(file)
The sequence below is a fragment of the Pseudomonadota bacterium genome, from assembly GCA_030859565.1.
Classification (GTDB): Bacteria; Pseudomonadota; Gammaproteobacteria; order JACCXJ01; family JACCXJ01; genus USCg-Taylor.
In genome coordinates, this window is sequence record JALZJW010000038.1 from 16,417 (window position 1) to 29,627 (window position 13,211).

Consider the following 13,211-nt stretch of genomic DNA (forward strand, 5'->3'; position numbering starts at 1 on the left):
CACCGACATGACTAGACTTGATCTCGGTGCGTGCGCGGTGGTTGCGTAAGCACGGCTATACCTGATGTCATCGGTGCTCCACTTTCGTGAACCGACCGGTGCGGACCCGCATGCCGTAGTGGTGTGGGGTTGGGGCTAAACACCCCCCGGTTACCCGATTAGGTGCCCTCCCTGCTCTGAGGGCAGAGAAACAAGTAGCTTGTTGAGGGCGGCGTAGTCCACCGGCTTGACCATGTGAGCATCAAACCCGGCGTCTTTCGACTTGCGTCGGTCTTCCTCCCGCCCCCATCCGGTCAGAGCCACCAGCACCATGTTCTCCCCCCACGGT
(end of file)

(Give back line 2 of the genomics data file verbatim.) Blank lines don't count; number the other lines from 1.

Classification (GTDB): Bacteria; Pseudomonadota; Gammaproteobacteria; order JACCXJ01; family JACCXJ01; genus USCg-Taylor.